Differential gear, in automotive mechanics, gear arrangement that permits power from the engine to be transmitted to a pair of traveling wheels, dividing the force equally between them but permitting them to follow paths of different lengths, as when turning a corner or traversing an uneven road. On a straight street the wheels rotate at the same rate; when turning a corner the outside wheel offers farther to proceed and will turn faster than the inner steering wheel if unrestrained.
The components of the Ever-Power differential are proven in the Figure. The energy from the tranny is delivered to the bevel band gear by the drive-shaft pinion, both which are held in bearings in the rear-axle casing. The case is an open boxlike structure that’s bolted to the band gear possesses bearings to support one or two pairs of diametrically opposite differential bevel pinions. Each wheel axle is attached to a differential side gear, which meshes with the differential pinions. On a directly road the tires and the medial side gears rotate at the same acceleration, there is no relative motion between your differential side gears and pinions, and they all rotate as a unit with the case and ring gear. If the automobile turns to the left, the right-hand steering wheel will be forced to rotate faster than the left-hand wheel, and the side gears and the pinions will rotate relative to one another. The ring gear rotates at a acceleration that is equal to the mean velocity of the still left and correct wheels. If the wheels are jacked up with the tranny in neutral and among the wheels is turned, the contrary wheel will turn in the opposite path at the same quickness.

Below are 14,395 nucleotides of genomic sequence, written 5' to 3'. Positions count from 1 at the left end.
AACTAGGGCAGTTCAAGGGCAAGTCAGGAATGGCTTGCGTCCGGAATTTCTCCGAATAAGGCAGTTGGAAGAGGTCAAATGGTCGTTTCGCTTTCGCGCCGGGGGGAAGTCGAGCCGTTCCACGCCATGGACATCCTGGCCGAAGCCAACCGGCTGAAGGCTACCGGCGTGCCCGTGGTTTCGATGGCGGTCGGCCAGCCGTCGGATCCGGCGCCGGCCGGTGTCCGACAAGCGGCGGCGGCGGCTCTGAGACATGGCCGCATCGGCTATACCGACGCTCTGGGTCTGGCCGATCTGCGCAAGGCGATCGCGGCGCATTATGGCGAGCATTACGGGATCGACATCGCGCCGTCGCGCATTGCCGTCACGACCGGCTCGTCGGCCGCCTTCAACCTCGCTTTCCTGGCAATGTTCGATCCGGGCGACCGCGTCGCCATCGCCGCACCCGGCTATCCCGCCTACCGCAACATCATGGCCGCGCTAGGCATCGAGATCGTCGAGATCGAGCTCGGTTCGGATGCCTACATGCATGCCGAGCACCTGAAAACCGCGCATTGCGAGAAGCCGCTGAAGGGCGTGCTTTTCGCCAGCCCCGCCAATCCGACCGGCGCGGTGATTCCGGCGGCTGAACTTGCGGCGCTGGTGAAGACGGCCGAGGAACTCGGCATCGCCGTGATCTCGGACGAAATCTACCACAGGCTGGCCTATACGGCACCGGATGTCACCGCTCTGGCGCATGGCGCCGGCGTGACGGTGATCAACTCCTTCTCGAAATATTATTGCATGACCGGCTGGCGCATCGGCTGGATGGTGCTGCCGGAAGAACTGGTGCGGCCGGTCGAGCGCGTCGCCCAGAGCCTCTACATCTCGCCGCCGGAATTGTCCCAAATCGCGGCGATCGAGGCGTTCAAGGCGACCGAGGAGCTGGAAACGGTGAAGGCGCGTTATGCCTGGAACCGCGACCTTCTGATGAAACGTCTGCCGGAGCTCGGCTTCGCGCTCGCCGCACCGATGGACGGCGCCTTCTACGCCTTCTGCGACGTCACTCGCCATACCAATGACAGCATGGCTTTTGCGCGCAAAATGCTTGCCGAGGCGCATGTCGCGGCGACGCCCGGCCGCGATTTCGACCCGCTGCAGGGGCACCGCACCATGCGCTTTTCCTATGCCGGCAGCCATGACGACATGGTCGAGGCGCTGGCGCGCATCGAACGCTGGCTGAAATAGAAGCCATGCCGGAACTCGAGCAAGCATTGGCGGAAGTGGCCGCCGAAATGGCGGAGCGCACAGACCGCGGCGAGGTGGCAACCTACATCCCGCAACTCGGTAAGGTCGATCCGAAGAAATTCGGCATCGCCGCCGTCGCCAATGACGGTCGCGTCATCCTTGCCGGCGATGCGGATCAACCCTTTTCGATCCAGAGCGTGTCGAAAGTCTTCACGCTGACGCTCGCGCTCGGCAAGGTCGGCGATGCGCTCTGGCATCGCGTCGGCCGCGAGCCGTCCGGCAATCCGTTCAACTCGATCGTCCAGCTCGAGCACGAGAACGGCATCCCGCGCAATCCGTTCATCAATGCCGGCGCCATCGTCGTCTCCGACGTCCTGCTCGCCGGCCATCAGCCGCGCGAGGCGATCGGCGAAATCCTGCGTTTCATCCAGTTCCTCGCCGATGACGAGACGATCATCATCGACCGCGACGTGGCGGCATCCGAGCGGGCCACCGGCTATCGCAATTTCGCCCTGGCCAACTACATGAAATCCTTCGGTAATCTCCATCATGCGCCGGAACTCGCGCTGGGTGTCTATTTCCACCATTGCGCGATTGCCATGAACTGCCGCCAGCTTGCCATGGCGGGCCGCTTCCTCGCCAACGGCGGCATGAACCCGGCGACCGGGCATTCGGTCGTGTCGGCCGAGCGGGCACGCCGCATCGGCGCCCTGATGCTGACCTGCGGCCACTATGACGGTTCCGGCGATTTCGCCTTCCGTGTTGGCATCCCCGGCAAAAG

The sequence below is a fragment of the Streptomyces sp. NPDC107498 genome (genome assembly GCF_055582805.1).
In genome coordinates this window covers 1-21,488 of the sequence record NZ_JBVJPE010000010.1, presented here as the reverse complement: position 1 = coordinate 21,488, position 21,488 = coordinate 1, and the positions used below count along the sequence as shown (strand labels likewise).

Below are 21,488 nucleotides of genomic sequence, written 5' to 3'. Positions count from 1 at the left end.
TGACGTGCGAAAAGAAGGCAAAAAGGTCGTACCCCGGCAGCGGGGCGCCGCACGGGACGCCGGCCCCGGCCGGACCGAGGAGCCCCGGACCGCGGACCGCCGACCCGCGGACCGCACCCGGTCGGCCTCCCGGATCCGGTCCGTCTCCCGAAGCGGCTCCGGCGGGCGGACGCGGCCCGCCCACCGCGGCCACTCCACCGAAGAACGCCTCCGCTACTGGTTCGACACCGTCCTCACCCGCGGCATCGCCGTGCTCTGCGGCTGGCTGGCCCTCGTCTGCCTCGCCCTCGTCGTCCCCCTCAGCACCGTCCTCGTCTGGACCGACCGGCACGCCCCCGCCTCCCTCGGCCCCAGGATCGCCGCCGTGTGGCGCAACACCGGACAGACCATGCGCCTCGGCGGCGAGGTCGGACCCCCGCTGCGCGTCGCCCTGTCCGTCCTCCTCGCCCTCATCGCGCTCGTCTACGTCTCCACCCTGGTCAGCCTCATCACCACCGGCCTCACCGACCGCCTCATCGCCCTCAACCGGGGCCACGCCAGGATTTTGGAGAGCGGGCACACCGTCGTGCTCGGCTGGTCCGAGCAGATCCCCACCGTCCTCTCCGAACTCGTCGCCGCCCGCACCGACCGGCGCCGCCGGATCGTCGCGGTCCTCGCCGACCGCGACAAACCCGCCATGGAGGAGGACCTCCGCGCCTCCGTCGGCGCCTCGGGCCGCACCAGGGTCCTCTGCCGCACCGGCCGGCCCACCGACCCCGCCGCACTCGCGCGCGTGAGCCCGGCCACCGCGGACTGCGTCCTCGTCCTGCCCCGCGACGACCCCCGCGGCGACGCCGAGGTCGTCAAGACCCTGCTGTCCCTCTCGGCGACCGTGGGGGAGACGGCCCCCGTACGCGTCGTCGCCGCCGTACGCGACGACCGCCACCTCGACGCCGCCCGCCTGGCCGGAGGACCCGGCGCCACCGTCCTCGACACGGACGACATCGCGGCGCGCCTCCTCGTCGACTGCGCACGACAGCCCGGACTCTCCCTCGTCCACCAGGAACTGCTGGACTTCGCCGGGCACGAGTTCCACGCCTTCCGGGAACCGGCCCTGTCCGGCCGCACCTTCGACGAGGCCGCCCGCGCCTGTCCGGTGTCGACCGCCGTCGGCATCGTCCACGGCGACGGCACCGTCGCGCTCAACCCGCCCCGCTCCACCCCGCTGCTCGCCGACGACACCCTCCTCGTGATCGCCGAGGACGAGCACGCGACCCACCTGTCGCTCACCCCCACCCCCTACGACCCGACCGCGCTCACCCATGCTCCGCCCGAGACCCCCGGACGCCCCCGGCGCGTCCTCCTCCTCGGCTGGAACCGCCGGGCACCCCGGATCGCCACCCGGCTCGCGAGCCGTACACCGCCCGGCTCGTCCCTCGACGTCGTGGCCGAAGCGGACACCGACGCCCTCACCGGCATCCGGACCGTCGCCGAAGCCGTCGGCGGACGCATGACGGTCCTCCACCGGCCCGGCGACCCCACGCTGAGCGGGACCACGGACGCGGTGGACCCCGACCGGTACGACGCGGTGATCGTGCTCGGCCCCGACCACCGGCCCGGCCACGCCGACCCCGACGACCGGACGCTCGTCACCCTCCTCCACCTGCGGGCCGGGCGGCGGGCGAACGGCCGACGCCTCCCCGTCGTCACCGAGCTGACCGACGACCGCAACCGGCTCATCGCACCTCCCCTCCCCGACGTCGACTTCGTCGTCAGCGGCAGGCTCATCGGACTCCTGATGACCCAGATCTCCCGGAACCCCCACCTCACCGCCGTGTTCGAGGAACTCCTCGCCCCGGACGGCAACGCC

The Differential Gear torque (turning second) transmitted to both wheels with the Ever-Power differential may be the same. Therefore, if one wheel slips, as in ice or mud, the torque to the other steering wheel is reduced. This disadvantage can be overcome somewhat by the use of a limited-slide differential. In one edition a clutch connects one of the axles and the ring gear. When one wheel encounters low traction, its inclination to spin is definitely resisted by the clutch, thus providing higher torque for the various other wheel.
A differential in its most basic form comprises two halves of an axle with a gear on each end, linked with each other by a third gear creating three sides of a sq .. This is normally supplemented by a fourth gear for added power, completing the square.